1997 (in Telegraph column, reprinted in 2003 book “Lend me your Ears”):

“Mandela never accepted the Swiss-style constitution [de Klerk]proposed; and last year, fed up with being marginalised, de Klerk quit the government. He must have known that this would happen, that the majority tyranny of apartheid would be followed by the majority tyranny of black rule.”

2001 (in book “Friends, Romans, Countrymen”, in reference to Keith Vaz:

“Vaz, said the papers, was part of the ‘Asian’ culture, in which it was thought quite normal, goodness gracious me, for portly, ghee-fed politicians to be in the pay of portly, ghee-fed businessmen. I hope you won’t think me perverse, but it struck me that he was hard done by. Tell me, all you who think he is as greasy as an onion bhaji, exactly what he is supposed to have done.”

2002 (in Telegraph newspaper column):

“It is said that the Queen has come to love the Commonwealth, partly because it supplies her with regular cheering crowds of flag-waving piccaninnies…They say [Tony Blair] is shortly off to the Congo. No doubt the AK47s will fall silent, and the pangas will stop their hacking of human flesh, and the tribal warriors will all break out in watermelon smiles to see the big white chief touch down in his big white British taxpayer-funded bird.”

[NOTE: he eventually apologised for the comments in 2008.]

2002 Spectator article about Africa:

“The continent may be a blot, but it is not a blot upon our conscience. The problem is not that we were once in charge, but that we are not in charge any more…The best fate for Africa would be if the old colonial powers, or their citizens, scrambled once again in her direction; on the understanding that this time they will not be asked to feel guilty.”

2005 Spectator article:

“To any non-Muslim reader of the Koran, Islamophobia — fear of Islam — seems a natural reaction, and, indeed, exactly what that text is intended to provoke”

July 2005 (in Telegraph article):

“The proposed ban on incitement to ‘religious hatred’ makes no sense unless it involves a ban on the Koran itself; and that would be pretty absurd, when you consider that the Bill’s intention is to fight Islamophobia.”

August 2005 (in Telegraph article):

“As far as I could tell, history was being rewritten, for overtly political ends. I mean: Florence Nightingale we all knew. But this ‘Mary Seacole’, I whispered to the Islington mums around me, she’s just been invented, hasn’t she? It’s just political correctness, I said. They want to find a historic British role model for all those black nurses, don’t they? Hmmm?”

September 2005 (in Telegraph comment):

“China is becoming in our imaginations the fashionable new dread, the incubator of strange diseases, a vast polluted landscape of Victorian factories where coolies sit in expectorating rows, nourished on nothing but rice and the spleens of pangolins, producing whirling typhoons of cheap bras and lingerie that race across the seas and reduce the native industries of the West to matchwood.”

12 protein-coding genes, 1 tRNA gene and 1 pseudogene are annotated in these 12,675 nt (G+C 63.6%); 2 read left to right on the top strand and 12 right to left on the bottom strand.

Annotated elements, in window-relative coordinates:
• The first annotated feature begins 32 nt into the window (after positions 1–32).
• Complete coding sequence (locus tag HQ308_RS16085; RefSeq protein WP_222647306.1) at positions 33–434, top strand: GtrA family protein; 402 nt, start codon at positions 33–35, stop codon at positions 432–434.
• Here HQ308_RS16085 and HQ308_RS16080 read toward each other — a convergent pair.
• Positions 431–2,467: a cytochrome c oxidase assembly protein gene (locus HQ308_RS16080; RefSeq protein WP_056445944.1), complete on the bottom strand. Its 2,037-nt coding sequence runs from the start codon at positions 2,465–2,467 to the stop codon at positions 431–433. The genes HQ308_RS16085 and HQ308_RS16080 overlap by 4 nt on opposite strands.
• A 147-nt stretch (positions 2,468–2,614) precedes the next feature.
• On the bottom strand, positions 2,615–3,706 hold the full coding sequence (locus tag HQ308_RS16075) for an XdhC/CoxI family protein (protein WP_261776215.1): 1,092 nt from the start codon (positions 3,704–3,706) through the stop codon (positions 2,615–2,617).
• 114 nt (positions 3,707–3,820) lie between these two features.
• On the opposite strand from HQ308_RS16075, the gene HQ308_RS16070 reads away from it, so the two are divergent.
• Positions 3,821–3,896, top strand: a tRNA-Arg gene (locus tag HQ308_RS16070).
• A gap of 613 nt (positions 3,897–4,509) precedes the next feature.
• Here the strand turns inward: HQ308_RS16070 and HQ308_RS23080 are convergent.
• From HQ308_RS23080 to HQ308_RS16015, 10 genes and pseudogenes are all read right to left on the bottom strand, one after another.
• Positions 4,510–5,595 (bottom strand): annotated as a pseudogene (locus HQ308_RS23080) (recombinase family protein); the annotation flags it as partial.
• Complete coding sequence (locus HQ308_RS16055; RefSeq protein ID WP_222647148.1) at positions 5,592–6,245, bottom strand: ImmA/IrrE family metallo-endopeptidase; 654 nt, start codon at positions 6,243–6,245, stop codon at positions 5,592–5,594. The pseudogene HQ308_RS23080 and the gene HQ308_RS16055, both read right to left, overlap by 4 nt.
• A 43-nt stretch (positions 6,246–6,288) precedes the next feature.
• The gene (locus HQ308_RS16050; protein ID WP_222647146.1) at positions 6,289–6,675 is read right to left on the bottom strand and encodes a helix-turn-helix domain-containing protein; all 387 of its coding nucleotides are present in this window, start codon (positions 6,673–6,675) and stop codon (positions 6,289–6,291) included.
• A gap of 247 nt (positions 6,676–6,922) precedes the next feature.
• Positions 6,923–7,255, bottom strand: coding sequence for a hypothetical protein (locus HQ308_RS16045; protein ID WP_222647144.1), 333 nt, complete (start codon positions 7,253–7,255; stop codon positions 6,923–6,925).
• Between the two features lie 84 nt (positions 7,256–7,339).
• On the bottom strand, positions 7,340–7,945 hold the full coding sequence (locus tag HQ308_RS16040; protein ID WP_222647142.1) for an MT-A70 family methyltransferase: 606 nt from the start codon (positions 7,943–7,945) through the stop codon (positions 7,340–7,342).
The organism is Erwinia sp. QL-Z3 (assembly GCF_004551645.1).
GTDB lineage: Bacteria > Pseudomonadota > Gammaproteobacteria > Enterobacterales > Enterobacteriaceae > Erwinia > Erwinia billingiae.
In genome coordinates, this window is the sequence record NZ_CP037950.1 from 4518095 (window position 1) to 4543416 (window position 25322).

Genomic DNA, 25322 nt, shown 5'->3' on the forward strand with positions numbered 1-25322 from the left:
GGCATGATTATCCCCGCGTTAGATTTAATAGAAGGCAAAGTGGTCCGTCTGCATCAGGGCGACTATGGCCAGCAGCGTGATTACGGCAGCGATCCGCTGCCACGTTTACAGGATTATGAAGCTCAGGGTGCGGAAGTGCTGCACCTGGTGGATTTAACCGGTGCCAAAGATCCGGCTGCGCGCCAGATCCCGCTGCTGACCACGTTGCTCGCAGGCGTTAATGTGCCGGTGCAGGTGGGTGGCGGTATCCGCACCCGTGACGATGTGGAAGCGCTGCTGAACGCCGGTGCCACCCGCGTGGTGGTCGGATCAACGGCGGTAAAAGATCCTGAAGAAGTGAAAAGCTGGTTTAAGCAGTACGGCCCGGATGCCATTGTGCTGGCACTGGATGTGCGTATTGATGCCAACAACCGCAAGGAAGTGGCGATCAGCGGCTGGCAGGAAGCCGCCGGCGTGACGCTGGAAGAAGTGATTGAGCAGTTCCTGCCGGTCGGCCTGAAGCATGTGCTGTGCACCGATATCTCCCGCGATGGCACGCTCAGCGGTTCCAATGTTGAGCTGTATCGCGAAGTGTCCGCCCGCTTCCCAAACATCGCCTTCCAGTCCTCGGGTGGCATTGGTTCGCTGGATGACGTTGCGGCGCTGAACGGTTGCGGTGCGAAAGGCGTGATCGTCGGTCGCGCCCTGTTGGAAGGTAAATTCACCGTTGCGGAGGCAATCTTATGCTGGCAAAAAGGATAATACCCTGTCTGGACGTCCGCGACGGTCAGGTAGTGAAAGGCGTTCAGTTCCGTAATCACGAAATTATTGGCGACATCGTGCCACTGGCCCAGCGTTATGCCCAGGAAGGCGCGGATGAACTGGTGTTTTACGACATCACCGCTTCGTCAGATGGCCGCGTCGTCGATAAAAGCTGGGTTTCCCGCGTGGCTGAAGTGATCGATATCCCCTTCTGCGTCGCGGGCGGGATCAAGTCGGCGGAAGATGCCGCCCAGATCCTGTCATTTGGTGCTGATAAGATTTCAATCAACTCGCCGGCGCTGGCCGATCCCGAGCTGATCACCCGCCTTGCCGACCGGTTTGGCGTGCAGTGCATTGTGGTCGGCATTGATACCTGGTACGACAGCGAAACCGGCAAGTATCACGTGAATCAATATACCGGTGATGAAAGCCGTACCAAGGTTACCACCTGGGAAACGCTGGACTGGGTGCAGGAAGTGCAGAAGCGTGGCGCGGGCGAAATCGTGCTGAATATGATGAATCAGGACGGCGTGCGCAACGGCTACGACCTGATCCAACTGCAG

2006 (reported remarks from a fringe meeting):

“Supposing Tower Hamlets or Bradford were to become governed by religious zealots. Are we ready for complete local autonomy if it means imposing sharia law?”

March 2006 (column in The Telegraph):

“All around us, in our courts, in the oppressive liberty-destroying Bills being rushed through Parliament, we see the disasters of multiculturalism, the system by which too many Muslims have been allowed to grow up in this country with no sense of loyalty to its institutions, and with a sense of complete apartness.”

2006 newspaper column:

“For 10 years we in the Tory Party have become used to Papua New Guinea-style orgies of cannibalism and chief-killing.”

2007 (in essay added to an earlier book):

“There must be something about Islam that indeed helps to explain why there was no rise of the bourgeoisie, no liberal capitalism and therefore no spread of democracy in the Muslim world. It is extraordinary to think that under the Roman/Byzantine empire, the city of Constantinople kept the candle of learning alight for a thousand years, and that under Ottoman rule, the first printing press was not seen in Istanbul until the middle of the nineteenth century. Something caused them to be literally centuries behind.”

2016: Boris Johnson wins competition organised by The Spectator (and £1,000) for an offensive poem about President Erdogan of Turkey, which includes a reference to having sex with animals.

There was a young fellow from Ankara
Who was a terrific wankerer
Till he sowed his wild oats
With the help of a goat
But he didn’t even stop to thankera.

May 2016 (writing in The Sun about Barack Obama and the “missing” bust of Winston Churchill in the White House):

“Some said it was a snub to Britain. Some said it was a symbol of the part-Kenyan president’s ancestral dislike of the British empire – of which Churchill had been such a fervent defender.”

October 2016: In a speech reflecting on his first 3 months as Foreign Secretary, Boris Johnson refers to Africa as “that country“.

September 2017: Britain’s ambassador to Myanmar was forced to interrupt Boris Johnson to stop him from completing the recitation of a colonial poem by Rudyard Kipling whilst they were visiting a famous Buddhist sight.

2018: Writing about Muslim women wearing burkas:

“I would go further and say that it is absolutely ridiculous that people should choose to go around looking like letter boxes.”


Read more: Boris Johnson’s history of racism, sexism, homophobia, and lying.


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Edwin Hayward

Writing a book about driverless cars. Ready to welcome our robot overlords on Singularity day. 48%er. Would much rather be talking about tech, but... Brexit!

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